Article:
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The African Elephants is a scene wherein the boat passes by two elephants.

DescriptionEdit

Disneyland Edit

Main article:  Disneyland's Jungle Cruise

[Text.]

Magic Kingdom Edit

Main article:  Magic Kingdom's Jungle Cruise

As the river curves to the right, the boat passes the first African Elephant on the port side. It snuffles through its trunk, waits a beat, trumpets, waits a beat, and trumpets even louder.

Soon after that, the boat passes the second African Elephant on the starboard side. It also snuffles, waits, trumpets, waits, and trumpets even louder.

LocationEdit

Disneyland Edit

[Text.]

Magic Kingdom Edit

The scene takes place on the Nile, after entering the river, but before the African Veldt.

SpielEdit

Disneyland Edit

[Text.]

Magic Kingdom Edit

Factoids Edit

Do you know how you can tell this is an African elephant? Because we're in Africa! [Note: this sets up a joke that's paid off in the Indian Elephant Bathing Pool.]

Along the banks of the river now, you can see papyrus, Nile cabbage, elephant grass--[The skipper notices the elephant.]--speaking of which, that is the largest blade of elephant grass I've ever seen!

On the left bank, the enormous ears and huge tusks tell us that's an African elephant, the world's largest land animal. And for those of you with short memories, there on the right bank, the enormous ears and huge tusks tell us that's an African elephant, the world's largest land animal.

I'll try to get us through here quickly. They sometimes like to use our boats as stepping stones.

Unlike the Indian elephants, both male and female African elephants have tusks. These tusks make it easier for them to forage for food, and to terrify our Jungle Cruise skippers!

You think your family eats a lot? These elephants eat between three and six hundred pounds of food a day!

Trumpeting Edit

Everybody wave, and maybe he'll say something!

This elephant claims he's not really here, but he's been in de-Nile for years.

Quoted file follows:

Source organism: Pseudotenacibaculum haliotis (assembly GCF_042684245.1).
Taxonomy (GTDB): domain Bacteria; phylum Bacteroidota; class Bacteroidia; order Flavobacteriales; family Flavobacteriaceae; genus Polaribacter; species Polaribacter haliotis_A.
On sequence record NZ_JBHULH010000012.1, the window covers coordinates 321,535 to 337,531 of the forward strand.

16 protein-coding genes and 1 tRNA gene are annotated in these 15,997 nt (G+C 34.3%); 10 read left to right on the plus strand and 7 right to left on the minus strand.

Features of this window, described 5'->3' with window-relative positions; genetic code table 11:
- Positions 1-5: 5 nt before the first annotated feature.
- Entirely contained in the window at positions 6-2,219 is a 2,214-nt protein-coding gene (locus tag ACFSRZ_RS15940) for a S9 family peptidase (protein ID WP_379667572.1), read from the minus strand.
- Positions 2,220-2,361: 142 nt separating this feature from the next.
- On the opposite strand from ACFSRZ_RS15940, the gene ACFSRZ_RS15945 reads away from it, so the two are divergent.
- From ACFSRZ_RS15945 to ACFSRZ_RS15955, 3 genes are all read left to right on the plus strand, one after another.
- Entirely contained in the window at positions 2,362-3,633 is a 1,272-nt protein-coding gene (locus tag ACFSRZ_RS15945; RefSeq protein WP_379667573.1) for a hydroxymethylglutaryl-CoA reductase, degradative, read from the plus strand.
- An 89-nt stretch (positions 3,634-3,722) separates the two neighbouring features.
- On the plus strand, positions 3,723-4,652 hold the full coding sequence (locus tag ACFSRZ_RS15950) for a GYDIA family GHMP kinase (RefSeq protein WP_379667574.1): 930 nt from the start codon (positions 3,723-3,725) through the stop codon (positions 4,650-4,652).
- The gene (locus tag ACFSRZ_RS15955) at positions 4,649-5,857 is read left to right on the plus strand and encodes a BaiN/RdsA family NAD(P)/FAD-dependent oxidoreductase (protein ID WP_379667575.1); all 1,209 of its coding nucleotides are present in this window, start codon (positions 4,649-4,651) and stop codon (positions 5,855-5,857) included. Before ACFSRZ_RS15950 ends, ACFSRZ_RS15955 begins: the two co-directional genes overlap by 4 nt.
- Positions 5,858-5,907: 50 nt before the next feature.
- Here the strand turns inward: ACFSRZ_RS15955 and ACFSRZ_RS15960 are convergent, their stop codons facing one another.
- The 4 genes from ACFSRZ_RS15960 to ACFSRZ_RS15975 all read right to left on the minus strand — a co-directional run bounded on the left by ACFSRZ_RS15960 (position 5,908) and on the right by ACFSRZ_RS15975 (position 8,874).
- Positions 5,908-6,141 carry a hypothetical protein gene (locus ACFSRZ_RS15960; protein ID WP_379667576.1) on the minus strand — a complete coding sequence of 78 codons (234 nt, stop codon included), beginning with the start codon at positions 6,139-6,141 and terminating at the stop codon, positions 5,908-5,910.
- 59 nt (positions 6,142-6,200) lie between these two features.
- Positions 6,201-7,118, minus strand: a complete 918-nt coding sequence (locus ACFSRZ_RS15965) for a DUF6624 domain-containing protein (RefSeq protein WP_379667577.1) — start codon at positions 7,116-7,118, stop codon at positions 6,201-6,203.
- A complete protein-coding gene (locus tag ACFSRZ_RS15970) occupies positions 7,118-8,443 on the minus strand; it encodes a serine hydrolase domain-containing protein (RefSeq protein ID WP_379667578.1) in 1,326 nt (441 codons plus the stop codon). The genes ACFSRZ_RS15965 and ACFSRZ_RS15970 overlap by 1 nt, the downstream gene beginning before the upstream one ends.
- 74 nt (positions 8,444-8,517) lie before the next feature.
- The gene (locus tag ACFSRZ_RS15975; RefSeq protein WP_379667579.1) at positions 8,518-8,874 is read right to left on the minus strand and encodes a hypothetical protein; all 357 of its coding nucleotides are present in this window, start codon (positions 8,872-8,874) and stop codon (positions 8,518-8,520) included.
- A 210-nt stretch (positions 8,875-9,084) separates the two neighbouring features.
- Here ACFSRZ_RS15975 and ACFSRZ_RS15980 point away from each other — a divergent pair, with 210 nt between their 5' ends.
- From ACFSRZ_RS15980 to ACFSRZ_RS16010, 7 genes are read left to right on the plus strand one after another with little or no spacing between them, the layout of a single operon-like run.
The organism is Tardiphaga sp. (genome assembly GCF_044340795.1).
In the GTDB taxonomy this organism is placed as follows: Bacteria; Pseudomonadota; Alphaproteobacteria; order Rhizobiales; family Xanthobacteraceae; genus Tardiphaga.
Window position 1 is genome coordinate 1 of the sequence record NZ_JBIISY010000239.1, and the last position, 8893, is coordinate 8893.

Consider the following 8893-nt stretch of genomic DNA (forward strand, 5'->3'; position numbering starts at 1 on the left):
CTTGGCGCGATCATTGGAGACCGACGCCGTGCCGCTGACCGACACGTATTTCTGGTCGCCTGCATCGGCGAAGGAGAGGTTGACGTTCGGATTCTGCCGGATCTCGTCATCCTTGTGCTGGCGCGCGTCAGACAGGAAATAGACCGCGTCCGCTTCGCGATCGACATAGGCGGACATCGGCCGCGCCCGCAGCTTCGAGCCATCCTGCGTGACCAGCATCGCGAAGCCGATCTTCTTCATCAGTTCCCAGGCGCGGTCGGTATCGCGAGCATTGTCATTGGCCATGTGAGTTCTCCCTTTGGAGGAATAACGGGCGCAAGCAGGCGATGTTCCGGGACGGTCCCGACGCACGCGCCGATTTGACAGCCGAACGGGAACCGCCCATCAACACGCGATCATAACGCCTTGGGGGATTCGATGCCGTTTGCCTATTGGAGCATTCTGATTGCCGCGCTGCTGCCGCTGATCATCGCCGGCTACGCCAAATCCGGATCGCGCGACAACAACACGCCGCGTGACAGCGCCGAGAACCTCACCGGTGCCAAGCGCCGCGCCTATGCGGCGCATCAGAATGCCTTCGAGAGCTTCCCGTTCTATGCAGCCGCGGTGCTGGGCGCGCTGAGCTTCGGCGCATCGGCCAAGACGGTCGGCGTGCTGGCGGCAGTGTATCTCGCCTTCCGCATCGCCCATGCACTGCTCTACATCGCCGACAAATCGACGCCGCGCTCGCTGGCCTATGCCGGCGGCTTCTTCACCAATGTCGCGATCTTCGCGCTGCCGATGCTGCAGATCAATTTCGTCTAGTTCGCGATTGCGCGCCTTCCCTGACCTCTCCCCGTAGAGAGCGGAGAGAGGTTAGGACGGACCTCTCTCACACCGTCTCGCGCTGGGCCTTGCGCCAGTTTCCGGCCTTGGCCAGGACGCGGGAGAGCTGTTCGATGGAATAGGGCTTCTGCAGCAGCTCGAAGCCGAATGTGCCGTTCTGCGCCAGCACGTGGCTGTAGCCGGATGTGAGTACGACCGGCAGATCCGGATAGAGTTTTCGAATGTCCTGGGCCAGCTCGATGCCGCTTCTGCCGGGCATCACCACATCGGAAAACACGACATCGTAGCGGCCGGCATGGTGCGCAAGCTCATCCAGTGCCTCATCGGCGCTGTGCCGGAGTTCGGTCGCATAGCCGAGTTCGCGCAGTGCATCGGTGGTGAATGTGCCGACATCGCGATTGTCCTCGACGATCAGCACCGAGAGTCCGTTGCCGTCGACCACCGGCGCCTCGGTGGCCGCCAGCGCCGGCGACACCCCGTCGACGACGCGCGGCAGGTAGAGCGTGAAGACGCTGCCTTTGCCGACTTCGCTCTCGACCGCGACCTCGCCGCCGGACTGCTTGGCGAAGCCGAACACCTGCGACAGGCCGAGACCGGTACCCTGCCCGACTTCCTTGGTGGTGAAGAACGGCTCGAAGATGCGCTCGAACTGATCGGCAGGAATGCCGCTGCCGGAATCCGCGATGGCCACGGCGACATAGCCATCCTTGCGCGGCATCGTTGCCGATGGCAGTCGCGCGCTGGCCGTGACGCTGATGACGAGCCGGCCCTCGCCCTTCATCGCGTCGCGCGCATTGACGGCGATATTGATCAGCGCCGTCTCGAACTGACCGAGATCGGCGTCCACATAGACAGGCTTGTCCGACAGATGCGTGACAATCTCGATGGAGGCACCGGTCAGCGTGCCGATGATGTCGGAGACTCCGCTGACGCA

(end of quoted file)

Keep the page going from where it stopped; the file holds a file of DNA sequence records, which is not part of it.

Look, up ahead! An African elephant! You can tell that's an African elephant by its large, floppy ears. [The elephant trumpets.] He must've heard something! Those ears can pick up sounds five miles away!

[The skipper notices the elephant on the starboard side.] Look, on the other side of the river! Watch this. Speak! [The elephant trumpets.] Louder! [The elephant trumpets louder.] Pretty impressive, huh? I trained him myself.

On the right bank, we have Bertha. She's a very intelligent elephant, and has learned to communicate with people. Watch this. Speak! [The elephant trumpets.] You can do it louder than that! [The elephant trumpets louder.] Okay, we'd like to take some pictures, so just stand perfectly still. [The elephant stands perfectly still.] Isn't she wonderful?

I taught this elephant some tricks. Watch this. [The skipper addresses the elephant.] Speak! [The elephant trumpets.] Louder! [The elephant trumpets louder.] Spray the boat! [The elephant does not spray the boat.] Oh, well. I guess he forgot to pack his trunk.

Noticing the Second Elephant Edit

There's another one! This place is crawling with 'em!

Up here on the left, I can't believe it! It looks like an African bull elephant! You can tell by its large, sloping forehead, enormous ears, and huge tusks. This animal is extremely rare! We are very lucky to be able to see one. I guarantee that we won't see another one of--[The skipper notices the elephant on the starboard side.]--nevermind.

[Spotlight joke, at night:] On the left is an African elephant. It's a little known fact that the African elephant is the fastest animal in the world. You don't believe me? Look, now he's over here! [Shine light on the elephant on the starboard side.]

On the left bank, there, you can see the enormous ears and huge tusks of the African elephant, the world's largest land mammal. This elephant weighs in at nearly six tons, and stands around ten feet tall at the shoulders. And there, on the other side of the river: the watchful eye of his loyal and faithful mate.

On the left bank, there, the second most feared animal in the jungle: the African elephant! And there, on the other side of the river, the most feared animal in the jungle: his mother-in-law! [The skipper turns to the elephant.] What do you have to say about that, madam? [The elephant trumpets. If he doesn't:] Hrmm. The silent treatment.

Jingle Cruise Edit

Main article: Jingle Cruise

Did you know that African elephants can eat up to nine hundred pounds of food every day? Except on Thanksgiving; then, it doubles.

These elephants have been acting up all year. I warned 'em they'd wind up on the Naughty List, but they're in de-Nile.

African elephants love Christmas music. Hey, guys, can you play "Silent Night?" [The elephants trumpet.] Not the rhythm I'm used to, but pretty good!

On the left bank, there, the second most feared animal in the jungle: the African elephant! And there, on the other side of the river, the most feared animal in the jungle: his mother-in-law, known to visit without warning, especially during the holidays!

On the left bank, there, the second most feared animal in the jungle: the African elephant! And there, on the other side of the river, the most feared animal in the jungle: his mother-in-law! Unfortunately, it looks like she's staying for all eight nights of Hannukah, because she packed an extra trunk.

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